I went every morning at nine o'clock to open M. Xavier's curtains and carry him his tea. It is queer; I always entered his room with my heart beating and a strong feeling of apprehension. It was a long time before he paid any attention to me. I turned this way and that, prepared his things for him, arranged his garments, trying to look pretty and show myself off to advantage. He spoke to me only to complain, in the growling voice of one who is half awake, of being disturbed too early. I was put out by this indifference, and I redoubled the silent tricks of coquetry which I had carefully planned. I was expecting every day something that did not happen; and this silence on the part of M. Xavier, this disdain for my person, irritated me to the last degree. What should I have done, if that which I expected had happened? I did not ask myself. I simply wanted it to happen.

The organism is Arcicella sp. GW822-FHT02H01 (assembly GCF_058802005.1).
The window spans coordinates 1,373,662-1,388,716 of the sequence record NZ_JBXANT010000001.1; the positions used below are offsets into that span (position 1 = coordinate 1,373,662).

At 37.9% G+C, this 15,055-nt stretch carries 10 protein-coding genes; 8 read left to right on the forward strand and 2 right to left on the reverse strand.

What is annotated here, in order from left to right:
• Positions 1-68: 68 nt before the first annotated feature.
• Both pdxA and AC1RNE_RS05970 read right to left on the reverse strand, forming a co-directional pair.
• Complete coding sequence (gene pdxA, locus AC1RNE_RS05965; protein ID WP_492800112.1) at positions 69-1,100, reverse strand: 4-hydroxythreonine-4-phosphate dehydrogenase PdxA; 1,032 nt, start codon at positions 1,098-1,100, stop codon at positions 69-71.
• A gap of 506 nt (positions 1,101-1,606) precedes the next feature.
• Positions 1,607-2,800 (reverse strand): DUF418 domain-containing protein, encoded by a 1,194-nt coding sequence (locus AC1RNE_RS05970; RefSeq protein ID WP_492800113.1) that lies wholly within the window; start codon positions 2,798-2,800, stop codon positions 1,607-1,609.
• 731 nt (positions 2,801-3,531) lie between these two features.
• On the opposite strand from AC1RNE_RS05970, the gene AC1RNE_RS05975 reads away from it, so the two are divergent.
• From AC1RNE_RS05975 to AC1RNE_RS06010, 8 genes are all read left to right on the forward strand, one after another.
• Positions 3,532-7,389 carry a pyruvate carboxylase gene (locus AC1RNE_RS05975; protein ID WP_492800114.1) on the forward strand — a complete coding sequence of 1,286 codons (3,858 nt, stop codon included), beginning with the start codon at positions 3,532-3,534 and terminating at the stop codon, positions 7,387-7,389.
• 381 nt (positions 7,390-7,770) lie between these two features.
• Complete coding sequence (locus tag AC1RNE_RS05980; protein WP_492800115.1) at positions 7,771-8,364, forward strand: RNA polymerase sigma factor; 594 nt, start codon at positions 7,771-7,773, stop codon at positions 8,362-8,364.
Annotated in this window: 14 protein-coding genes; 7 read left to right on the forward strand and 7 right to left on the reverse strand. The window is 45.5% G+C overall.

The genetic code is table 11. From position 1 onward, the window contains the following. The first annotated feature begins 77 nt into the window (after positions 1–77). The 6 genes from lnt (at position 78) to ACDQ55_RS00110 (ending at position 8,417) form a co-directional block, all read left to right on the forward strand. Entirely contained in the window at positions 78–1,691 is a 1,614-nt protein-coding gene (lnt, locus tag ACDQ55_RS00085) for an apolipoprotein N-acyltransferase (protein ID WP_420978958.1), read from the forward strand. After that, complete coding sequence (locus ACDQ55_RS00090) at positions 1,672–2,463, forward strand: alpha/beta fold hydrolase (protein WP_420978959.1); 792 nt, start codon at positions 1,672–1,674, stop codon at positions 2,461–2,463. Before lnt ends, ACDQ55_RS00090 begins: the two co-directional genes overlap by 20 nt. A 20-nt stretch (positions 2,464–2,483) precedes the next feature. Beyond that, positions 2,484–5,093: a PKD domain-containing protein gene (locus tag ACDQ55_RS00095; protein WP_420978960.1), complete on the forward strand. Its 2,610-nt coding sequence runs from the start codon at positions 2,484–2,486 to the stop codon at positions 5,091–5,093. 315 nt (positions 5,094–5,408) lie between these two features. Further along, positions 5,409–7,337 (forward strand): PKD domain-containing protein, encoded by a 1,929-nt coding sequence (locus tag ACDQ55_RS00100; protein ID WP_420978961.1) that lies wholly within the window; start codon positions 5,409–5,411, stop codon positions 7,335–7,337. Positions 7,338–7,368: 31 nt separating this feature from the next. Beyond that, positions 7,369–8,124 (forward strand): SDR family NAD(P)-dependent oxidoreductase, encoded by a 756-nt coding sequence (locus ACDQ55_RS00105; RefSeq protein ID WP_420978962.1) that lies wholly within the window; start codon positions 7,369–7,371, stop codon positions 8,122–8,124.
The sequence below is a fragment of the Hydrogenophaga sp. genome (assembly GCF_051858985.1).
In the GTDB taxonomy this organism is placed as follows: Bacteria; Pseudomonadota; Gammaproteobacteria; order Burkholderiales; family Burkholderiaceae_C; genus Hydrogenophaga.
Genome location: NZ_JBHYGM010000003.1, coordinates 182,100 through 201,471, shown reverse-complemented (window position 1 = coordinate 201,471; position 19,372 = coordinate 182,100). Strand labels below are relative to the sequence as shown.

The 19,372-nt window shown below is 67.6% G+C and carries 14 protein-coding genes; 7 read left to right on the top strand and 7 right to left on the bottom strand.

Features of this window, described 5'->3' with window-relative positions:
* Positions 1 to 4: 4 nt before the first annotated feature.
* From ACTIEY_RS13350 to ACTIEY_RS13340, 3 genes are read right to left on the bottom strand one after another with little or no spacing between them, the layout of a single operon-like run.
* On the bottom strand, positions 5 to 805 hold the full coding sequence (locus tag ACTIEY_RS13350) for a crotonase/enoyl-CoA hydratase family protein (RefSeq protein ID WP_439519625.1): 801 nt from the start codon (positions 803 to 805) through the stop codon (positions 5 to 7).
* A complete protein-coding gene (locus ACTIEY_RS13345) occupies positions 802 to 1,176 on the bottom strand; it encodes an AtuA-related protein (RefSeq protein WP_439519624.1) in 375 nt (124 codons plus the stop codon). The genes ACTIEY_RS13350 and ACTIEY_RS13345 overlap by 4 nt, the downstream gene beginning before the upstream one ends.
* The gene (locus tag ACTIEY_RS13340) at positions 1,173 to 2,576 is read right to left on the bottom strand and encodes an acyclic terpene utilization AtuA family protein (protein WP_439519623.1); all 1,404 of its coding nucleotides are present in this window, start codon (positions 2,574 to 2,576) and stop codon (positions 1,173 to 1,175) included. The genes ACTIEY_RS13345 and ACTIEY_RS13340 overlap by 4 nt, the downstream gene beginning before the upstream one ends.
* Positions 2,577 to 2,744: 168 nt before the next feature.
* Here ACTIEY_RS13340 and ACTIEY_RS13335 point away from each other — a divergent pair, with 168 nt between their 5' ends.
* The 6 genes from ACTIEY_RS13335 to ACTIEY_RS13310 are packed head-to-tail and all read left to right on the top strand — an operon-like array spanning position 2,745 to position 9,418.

M. Xavier was really a very pretty boy, even prettier than his photograph. A light blonde moustache —two little arcs of gold— set off his lips better than in his portrait, their red and fleshy pulp inviting a kiss. His light blue eyes, dusted with yellow, were strangely fascinating, and his movements were characterized by the indolence, theweary and cruel grace, of a girl or young deer. He was tall, slender, very supple, ultra-modern in his elegance, and wonderfully